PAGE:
Needless to say, the happening at the Munson house was the subject of much conjecture up at the Barber Shop in the next few days. There were many suggestions as to how the old fellow might enhance his performance.

Cecil Burdick commented on the chicken tamales and Ned Crossthwaite again brought up the subject of the disappearing sea fowl. No other comments were made so the subject died for lack of a second. Marcus Olmen was heard to reflect that it sure was strange, that having never happened before.

On the sidewalk in front of the Barber Shop there was a fire hydrant. On any holiday morning, Pete Scroggins and his cousin Elmer Short would bring a sack of potatoes into the Barber Shop early in the morning. They would remove the potatoes from the sack, cut a hole in the bottom of the sack, slip the sack over the fire hydrant, replace the potatoes, then sew the top of the sack back up again.

There were always plenty of visitors on holidays and one of the boys would bet some husky young guy he couldn't lift that sack of potatoes. This was a source of great merriment to all the local fellows who were in on the joke. Some of the old guys laughed so hard they wept. Nowadays people might not see anything funny in a trick like that, but in those days it was quite a thing to see some big, young football player trying to lift that fire hydrant out of the concrete sidewalk.

Then the Mexican began to sell beef tamales, and they became a big hit. Same price as the chicken tamales and they too were delicious.

Then, one afternoon, just before Labor Day, I was delivering groceries to the Munson house again. Since the happening at the front door I had been taking their groceries in by the back door. I came in through the alley and just as I came alongside Munson's woodshed I was staggered by a huge blast. It took me a few seconds to regain my senses, but when I did I looked in Munson's woodshed. The old man had used a 12-gauge shotgun this time and his troubles were over, all over. A 12-gauge shotgun really makes a mess.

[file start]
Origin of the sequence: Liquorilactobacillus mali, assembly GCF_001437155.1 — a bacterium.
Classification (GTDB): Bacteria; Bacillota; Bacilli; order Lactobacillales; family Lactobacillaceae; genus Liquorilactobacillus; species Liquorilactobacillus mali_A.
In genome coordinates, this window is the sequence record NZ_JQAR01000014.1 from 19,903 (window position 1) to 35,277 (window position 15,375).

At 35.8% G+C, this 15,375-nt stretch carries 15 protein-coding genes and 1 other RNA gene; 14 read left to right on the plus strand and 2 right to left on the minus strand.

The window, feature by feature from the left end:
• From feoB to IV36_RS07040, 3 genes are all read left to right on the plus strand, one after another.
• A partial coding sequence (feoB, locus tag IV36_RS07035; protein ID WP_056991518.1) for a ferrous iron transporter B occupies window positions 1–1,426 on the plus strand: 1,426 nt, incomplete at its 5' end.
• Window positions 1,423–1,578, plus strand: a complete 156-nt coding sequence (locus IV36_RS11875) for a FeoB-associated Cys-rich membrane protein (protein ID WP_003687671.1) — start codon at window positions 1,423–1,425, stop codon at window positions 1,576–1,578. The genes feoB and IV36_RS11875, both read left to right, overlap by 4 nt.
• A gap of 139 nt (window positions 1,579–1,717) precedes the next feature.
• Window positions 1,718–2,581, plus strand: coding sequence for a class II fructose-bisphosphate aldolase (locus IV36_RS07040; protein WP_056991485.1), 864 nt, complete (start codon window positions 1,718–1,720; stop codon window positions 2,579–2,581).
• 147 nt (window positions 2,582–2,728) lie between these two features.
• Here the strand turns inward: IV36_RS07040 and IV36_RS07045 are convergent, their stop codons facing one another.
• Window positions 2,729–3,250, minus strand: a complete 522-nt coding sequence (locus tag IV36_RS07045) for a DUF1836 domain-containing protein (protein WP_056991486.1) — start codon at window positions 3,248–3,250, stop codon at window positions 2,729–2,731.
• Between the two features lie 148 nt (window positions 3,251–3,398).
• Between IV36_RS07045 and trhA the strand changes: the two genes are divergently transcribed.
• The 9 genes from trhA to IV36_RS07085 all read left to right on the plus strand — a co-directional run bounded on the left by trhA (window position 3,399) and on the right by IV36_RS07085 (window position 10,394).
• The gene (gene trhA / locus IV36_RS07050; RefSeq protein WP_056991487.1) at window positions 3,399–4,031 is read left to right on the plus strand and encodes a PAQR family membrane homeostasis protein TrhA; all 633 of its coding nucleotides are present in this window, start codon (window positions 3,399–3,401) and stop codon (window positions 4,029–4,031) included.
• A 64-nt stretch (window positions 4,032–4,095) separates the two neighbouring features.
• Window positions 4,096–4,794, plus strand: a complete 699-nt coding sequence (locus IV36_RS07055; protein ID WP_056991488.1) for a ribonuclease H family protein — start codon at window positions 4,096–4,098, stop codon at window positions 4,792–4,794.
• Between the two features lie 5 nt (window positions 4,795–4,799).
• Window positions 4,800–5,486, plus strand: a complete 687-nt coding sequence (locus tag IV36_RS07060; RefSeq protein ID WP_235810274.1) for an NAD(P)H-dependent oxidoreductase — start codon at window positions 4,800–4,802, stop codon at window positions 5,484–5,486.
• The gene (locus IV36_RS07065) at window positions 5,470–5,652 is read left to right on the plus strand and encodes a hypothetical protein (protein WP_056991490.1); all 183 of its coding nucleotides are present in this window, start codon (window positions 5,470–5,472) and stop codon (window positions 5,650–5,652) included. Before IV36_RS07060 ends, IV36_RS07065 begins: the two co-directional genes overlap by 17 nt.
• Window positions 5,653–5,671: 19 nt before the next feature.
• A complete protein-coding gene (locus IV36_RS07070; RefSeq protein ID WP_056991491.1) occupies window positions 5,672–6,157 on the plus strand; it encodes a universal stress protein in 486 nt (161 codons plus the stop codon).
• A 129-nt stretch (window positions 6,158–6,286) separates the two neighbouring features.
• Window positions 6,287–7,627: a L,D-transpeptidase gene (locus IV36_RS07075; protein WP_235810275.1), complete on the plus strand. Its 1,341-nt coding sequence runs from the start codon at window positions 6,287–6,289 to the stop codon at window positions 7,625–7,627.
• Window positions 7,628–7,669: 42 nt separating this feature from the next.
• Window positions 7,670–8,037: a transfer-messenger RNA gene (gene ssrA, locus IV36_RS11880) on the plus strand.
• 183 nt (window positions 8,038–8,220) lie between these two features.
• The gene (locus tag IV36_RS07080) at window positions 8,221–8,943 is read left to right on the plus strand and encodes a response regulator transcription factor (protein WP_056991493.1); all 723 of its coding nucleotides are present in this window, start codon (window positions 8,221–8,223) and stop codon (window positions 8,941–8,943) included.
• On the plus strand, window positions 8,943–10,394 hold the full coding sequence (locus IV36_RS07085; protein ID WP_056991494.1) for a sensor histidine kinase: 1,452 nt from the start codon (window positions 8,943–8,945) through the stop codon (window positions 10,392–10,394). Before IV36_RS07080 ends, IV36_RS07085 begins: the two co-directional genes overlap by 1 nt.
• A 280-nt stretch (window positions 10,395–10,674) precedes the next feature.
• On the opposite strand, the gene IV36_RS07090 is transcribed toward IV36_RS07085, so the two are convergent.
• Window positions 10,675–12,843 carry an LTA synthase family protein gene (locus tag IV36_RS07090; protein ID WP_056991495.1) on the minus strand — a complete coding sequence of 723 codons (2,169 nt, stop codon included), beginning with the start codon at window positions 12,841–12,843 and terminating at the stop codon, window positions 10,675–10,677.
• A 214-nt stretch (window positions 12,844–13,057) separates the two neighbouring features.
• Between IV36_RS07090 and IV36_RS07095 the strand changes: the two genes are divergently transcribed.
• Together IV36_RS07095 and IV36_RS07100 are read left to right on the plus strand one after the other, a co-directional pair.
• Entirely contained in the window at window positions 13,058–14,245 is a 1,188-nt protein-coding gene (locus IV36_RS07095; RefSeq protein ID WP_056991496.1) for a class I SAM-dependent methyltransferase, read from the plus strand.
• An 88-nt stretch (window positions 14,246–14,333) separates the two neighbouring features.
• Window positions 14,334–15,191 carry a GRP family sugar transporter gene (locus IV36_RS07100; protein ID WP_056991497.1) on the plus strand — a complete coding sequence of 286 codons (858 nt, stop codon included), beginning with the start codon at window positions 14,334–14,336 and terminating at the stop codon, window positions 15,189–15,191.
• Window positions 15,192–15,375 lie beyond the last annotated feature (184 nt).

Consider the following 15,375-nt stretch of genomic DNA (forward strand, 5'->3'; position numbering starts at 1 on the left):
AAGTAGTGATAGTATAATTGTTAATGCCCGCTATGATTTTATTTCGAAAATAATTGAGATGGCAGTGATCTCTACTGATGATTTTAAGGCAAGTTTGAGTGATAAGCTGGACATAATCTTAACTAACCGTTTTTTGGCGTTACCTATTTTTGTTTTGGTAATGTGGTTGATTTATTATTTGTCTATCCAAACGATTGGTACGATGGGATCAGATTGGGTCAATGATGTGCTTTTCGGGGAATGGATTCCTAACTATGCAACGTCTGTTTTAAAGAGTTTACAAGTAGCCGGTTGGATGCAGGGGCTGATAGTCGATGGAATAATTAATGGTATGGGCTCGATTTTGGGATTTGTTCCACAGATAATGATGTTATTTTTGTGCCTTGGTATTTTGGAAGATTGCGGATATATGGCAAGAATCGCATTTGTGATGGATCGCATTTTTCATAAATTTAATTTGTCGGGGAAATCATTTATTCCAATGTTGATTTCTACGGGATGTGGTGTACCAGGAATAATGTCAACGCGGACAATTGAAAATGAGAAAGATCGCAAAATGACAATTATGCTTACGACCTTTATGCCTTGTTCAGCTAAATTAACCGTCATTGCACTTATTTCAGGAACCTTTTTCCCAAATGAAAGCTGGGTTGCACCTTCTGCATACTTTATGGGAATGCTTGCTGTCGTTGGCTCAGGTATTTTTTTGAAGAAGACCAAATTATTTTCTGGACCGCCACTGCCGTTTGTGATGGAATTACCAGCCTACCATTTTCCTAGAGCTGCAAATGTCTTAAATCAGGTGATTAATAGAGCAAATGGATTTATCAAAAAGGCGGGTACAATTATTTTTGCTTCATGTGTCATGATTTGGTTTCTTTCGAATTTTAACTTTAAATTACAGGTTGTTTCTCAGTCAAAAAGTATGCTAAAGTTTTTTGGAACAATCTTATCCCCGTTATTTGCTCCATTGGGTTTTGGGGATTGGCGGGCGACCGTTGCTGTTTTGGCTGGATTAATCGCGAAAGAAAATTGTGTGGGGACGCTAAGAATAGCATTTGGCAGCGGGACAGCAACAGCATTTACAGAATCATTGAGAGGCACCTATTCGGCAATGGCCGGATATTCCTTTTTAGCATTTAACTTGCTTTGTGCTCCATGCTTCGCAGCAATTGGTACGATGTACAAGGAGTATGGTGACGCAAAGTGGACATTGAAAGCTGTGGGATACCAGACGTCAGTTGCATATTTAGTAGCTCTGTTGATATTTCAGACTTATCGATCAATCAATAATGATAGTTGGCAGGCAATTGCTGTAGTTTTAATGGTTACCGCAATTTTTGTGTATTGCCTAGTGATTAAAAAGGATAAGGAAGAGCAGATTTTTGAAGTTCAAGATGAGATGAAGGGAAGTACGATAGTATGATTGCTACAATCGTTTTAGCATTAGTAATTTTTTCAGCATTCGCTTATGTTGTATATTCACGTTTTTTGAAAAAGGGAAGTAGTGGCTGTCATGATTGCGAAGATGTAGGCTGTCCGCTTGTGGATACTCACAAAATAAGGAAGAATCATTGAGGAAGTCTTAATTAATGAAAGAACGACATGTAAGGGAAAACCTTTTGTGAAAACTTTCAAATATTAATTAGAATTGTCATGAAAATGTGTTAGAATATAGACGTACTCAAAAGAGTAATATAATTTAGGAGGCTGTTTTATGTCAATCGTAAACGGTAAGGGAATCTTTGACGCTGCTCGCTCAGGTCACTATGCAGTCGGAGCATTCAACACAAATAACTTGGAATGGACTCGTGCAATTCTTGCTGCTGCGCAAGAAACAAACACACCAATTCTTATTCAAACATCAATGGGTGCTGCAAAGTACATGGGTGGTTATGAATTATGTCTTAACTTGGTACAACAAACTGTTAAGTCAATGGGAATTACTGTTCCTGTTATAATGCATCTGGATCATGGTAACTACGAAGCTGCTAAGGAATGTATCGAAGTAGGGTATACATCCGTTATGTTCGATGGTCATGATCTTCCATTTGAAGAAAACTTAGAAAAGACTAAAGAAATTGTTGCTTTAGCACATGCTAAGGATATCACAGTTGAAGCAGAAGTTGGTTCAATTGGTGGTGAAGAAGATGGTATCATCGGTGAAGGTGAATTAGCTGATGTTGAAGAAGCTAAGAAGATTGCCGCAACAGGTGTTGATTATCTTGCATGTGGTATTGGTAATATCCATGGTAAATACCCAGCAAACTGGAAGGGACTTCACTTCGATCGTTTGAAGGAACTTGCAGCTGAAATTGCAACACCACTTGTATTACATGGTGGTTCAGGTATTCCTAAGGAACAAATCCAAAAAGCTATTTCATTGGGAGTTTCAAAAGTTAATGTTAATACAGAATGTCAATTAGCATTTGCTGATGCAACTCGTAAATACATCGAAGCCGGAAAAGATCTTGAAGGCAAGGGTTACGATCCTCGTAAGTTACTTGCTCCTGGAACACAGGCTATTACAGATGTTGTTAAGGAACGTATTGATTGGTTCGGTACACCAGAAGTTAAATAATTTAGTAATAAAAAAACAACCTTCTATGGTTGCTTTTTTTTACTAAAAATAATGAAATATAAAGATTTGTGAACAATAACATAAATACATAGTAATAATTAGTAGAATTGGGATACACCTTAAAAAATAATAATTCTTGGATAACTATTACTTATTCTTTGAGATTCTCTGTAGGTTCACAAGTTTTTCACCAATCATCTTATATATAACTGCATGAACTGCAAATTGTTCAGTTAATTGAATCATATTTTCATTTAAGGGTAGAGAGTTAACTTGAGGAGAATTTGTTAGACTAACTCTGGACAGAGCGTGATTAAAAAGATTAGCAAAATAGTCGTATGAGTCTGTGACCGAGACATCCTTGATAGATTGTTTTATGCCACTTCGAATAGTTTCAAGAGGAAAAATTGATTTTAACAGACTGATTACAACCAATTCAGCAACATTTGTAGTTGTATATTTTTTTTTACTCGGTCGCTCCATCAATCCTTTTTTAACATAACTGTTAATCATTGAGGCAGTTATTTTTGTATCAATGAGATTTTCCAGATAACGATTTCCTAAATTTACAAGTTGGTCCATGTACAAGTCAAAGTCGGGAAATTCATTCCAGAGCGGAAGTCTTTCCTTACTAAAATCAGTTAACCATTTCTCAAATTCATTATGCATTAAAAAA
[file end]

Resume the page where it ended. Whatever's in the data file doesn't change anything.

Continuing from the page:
I quit the grocery delivery job then; school was starting in a few days anyhow. A few days after Munson's suicide I was hanging around the Barber Shop pitching pennies with Nudie Gettel and we heard the fellows talking about Munson and his wish to die. They said he had been gassed badly in France in World War I and a lot of those guys wanted to die.

The talk drifted around to tamales and how good the new pork tamales were, and Ralph Eckdahl said, "You know, I ain't seen nary a seagull around since that Mexican moved in, and now all the gosh-blamed dogs and cats are disappearing."

Spenser Jones said, "Yeah, that sure is funny. I noticed that last week myself."

Then they all quit talking, and just sat there real quiet and stared at one another until Farber Jenkins said, "You don't suppose?" And everybody just got up and left.

Nowadays there might be a big investigation, but in those days everyone just got up and left.

(John Graesch, 73, is a retired machinist and pipe fitter living in Bandon, OR.)